It’s almost three years since BMW began rolling out its EfficientDynamics fuel-saving technology on all its cars.
During that time, its main rivals have made progress in trying to match BMW’s achievement of balancing performance with strong fuel economy and low CO2 emissions.
BMW has now launched its lowest ever CO2 model, and the good news for driving enthusiasts is that there doesn’t seem to be any compromise on performance or equipment.
The 320d EfficientDynamics (ED) saloon is based on the 320d SE (with its automatic stop/start system and energy recuperation technology) and although it may be slightly down on power compared with the standard car, 163bhp is not to be sniffed at, while maximum torque of 280lb-ft is identical to the standard version.
The 0-62mph dash is covered in just eight seconds and the car has a maximum speed of 142mph.
BMW says it’s the first car in its class – and certainly with this level of performance – to dip below the threshold for a 100% first year write-down allowance.
Its CO2 emissions are 109g/km and its fuel consumption figure on the combined cycle is 68.9mpg.
These figures would have been exceptional from a small diesel just five years ago, but to achieve it in a powerful premium saloon moves the game on significantly.
It’s worth pointing out that the 320d launched in 2005 has an identical power output but was capable only of 153g/km and its official fuel economy was almost 20mpg lower – both respectable at the time.
It’s difficult to tell the ED saloon apart from the SE. It stands on 16-inch alloy wheels rather than 17-inch versions (which arguably results in improved ride comfort for the more efficient model, given that they are EnergySaver tyres and not run-flats, too) and its suspension is 15mm lower.
Otherwise it shares its automatic dual-zone climate control, rear parking sensors and automatic dimming rear-view mirror with the 320d SE.
Apart from upgrading the alloy wheels, a near-full range of 3-Series options is also available.
The ED saloon has new technology which helps prevent the engine labouring at lower revs to allow the car to be driven smoothly at a much lower engine speed than the standard model, which also helps save fuel.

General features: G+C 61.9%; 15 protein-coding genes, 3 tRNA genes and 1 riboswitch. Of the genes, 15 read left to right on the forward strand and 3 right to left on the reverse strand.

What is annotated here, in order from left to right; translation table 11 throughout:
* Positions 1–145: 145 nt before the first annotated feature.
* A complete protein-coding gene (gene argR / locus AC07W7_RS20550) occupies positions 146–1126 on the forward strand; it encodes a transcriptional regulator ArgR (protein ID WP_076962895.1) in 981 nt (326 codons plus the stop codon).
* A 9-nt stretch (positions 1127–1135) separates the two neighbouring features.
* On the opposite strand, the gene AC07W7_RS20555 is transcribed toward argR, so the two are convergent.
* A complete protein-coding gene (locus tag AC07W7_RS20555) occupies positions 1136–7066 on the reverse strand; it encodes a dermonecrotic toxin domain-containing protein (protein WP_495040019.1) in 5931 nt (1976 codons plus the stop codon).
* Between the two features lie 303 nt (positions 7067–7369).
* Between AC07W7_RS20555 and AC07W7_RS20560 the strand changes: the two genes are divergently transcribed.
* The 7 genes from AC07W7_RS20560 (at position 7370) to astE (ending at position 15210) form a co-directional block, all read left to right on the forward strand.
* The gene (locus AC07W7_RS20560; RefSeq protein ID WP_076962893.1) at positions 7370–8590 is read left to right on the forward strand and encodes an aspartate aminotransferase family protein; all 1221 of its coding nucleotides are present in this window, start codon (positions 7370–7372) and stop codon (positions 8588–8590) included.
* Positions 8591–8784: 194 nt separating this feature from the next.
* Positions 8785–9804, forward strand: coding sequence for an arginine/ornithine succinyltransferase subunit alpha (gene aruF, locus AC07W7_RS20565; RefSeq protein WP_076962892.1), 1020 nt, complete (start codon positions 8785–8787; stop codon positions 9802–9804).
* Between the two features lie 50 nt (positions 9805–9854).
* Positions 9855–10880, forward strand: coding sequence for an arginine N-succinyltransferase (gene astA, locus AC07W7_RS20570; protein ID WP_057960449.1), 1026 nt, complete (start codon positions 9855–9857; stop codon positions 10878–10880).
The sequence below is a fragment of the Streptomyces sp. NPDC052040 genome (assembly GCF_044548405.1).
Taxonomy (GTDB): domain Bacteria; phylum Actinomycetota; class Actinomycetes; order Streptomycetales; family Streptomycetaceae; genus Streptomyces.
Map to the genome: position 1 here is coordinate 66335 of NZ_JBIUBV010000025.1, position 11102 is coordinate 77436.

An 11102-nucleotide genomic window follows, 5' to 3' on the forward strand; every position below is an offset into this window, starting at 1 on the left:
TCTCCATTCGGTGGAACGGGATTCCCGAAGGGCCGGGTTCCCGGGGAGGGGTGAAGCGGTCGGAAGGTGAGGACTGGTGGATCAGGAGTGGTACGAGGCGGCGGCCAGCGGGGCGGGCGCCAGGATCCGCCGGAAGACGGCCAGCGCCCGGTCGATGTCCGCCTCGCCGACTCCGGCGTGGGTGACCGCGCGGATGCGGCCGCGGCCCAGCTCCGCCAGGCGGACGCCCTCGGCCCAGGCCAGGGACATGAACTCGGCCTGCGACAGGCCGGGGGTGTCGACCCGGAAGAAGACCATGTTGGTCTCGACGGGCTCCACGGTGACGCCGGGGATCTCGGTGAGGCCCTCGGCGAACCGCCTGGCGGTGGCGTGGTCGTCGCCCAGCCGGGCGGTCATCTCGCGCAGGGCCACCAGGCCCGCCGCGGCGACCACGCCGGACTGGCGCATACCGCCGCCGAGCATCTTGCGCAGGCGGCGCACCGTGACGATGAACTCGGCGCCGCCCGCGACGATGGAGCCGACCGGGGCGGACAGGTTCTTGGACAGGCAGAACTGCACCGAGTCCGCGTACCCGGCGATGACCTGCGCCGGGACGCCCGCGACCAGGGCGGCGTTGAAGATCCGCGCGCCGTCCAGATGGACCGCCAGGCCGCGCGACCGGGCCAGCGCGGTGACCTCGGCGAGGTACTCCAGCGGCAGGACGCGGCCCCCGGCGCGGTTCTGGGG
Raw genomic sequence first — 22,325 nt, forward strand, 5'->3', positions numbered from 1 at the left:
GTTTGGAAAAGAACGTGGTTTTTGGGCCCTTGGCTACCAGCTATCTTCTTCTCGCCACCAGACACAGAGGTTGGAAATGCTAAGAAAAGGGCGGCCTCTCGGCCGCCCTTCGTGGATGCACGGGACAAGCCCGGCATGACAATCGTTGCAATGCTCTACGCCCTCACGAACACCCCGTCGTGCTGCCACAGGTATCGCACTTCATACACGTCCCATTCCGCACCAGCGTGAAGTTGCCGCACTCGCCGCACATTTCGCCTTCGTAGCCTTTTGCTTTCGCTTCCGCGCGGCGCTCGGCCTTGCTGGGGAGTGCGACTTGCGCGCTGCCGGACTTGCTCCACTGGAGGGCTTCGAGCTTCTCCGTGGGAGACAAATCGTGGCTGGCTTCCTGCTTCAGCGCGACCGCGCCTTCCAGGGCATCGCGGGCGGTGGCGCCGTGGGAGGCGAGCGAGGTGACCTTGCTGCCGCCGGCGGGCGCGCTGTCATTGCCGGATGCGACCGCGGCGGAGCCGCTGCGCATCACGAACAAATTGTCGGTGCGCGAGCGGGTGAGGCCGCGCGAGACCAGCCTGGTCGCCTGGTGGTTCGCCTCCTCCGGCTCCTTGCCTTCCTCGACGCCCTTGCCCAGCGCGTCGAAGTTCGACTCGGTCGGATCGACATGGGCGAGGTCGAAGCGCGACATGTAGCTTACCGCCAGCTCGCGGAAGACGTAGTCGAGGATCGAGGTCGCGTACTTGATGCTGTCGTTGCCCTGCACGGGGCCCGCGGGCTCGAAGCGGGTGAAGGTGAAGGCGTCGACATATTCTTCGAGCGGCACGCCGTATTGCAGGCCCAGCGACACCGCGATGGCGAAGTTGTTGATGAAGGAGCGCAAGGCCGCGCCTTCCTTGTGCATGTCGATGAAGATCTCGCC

The gearshift change-up indicator is able to recommend changes earlier, and the car is also quieter because of its lower revs.
As a result of the car’s strong performance, BMW does not see the specialised low-CO2 versions of rival products such as the Audi A4 2.0 TDIe as competition.
However, it has a huge advantage over rival Audi and Mercedes-Benz products with similar performance – none of which can improve on 127g/km and would be subject to benefit-in-kind tax at 18% instead of 13%.
BMW expects the ED to account for up to 45% of 320d volume, and the UK will take a 60% share of global ED saloon sales.
On the road, the car feels every bit a 3 Series.
There’s no indication this is the most economical car in the BMW range apart from the astonishingly high mpg figures shown on the trip computer.
Our test route, which included a variety of roads but little motorway cruising, suggested the car achieved close to 60mpg. It shouldn’t be too difficult to reach well over 60mpg on longer runs.
It’s very quiet on the road and although the tyres might not have the outright grip of a version with larger wheels, the lowered suspension helps make the 320d ED feel very nimble on country lanes.
The 320d ED is an example of all BMW can currently achieve to save fuel and cut emissions without compromising performance.
Forget the turbo-charged 3.0-litre petrol and diesel engines, this car is BMW’s most impressive achievement.
BMW 320d ED
P11D price £27,190
Benefit-in-kind tax (40%) 13%/£1,414
Combined fuel economy 68.9mpg
CO2 emissions 109g/km
Residual value 4yr/80k £7,650/28%
Running cost 4yr/80k 33.39ppm